... So Libya is good news. It is the consequence of a long and patient diplomacy which belies the accusation that the Yanks are just phallic missilophiles and Blair is their jerk-off buddy. It does show, as the PM said, that things can be achieved 'through more than purely military means'.

Libya also gives a strong hint as to what will happen with regard to Iran, which this week (almost unnoticed) signed the Additional Protocol to the Non-Proliferation treaty, despite protests from hardliners. In Iran, at any rate, this act was applauded by the country's reform movement. None of this can be lost, one imagines, on the regime in Damascus either. For interventionists like me there is, however, a potential disadvantage to all this - that the pressure for democratic and human rights reform in these countries will diminish. Let's hope not.

For the Iraqodox this was not supposed to happen. Following the April invasion attitudes in the region were going to harden dangerously, and agreements would be more difficult to make. Here again the Prime Minister, while probably wrong on extant Iraqi WMD, was probably right on the political consequences of removing the Saddamite dictatorship. So it was a little disappointing, to say the least, to hear the estimable Menzies Campbell draw the glib conclusion from Libya that soft words inevitably trump hard action. If only the world were like that. Surely the conclusion to be drawn is that our caricatured leaders always had more than a single element in their strategy to contain the new terrorism.

December 21, 2003 at 09:41 AM | Permalink | Comments (0) | TrackBack

December 19, 2003

Libyan statement on the WMD cooperation agreement

Saturday's UK Guardian printed what they purport to be an official statement by the Libyan government explaining the background behind Libya's decision to renounce development of weapons of mass destruction.   Here is an excerpt:

After an agreement was reached regarding the Lockerbie case, the Libyan side ascertained that there wasn't a secret agenda on the American and British side against Libya and was assured of their good intentions towards Libya.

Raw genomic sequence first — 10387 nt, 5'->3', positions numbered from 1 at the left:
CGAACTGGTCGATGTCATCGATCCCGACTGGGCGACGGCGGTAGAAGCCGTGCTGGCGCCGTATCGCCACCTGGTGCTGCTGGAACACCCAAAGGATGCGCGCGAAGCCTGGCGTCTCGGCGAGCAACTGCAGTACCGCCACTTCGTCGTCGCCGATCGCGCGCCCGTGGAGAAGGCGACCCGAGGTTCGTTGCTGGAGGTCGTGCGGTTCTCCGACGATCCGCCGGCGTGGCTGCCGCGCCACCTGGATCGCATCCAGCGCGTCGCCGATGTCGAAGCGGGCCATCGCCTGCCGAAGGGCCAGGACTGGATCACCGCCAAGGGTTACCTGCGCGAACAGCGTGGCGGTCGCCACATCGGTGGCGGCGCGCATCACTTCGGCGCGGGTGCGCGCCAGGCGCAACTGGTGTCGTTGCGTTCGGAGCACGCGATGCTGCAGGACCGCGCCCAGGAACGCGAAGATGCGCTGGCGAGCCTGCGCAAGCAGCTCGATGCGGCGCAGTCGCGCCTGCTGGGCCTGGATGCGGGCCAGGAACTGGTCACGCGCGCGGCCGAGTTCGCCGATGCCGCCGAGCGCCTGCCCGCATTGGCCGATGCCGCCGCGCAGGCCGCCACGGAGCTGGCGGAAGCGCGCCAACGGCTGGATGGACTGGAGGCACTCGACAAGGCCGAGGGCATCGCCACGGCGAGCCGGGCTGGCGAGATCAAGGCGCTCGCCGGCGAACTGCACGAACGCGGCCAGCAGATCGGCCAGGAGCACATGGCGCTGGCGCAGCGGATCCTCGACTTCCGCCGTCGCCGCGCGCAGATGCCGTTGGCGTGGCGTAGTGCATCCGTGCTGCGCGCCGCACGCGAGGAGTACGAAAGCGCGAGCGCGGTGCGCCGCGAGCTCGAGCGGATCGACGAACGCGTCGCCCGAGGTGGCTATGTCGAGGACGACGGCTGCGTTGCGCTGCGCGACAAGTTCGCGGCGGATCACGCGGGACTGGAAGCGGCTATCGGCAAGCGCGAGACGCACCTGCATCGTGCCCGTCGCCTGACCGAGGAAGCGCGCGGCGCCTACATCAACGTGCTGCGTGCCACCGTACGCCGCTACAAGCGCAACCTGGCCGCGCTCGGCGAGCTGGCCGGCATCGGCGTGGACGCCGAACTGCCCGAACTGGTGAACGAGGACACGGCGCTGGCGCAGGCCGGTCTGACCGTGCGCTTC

This encouraged Libya to go forward and open the remaining files of mutual concern, beginning with weapons of mass destruction in which the American administration and the British government were continuously asking Libya to cooperate. They are looking for transparency and confirmation that Libya has no such weapons. They want to know the size and nature of the Libyan programme in this field.

For this reason, the British prime minister was continuously sending letters and personal envoys who met with the leader Muammar al-Gadafy and asked him for cooperation because this will open horizons of collaboration and enable Libya to obtain defensive weapons.

And they promised that Libya would get great economic benefits. Libyan students will be able to obtain admission to western universities to study in fields previously restricted for them. This will speed up the restoration of American- Libyan relations ... and improve them.

Coordination took place between the Libyan Intelligence, the CIA and MI6 which required calling for experts from the three agencies to examine and discuss the nature of those programmes and to help Libya to prepare its files before entry into international treaties that prevent the proliferation of biological chemical and nuclear weapons.

Very interesting.

December 19, 2003 at 11:16 PM | Permalink | Comments (0) | TrackBack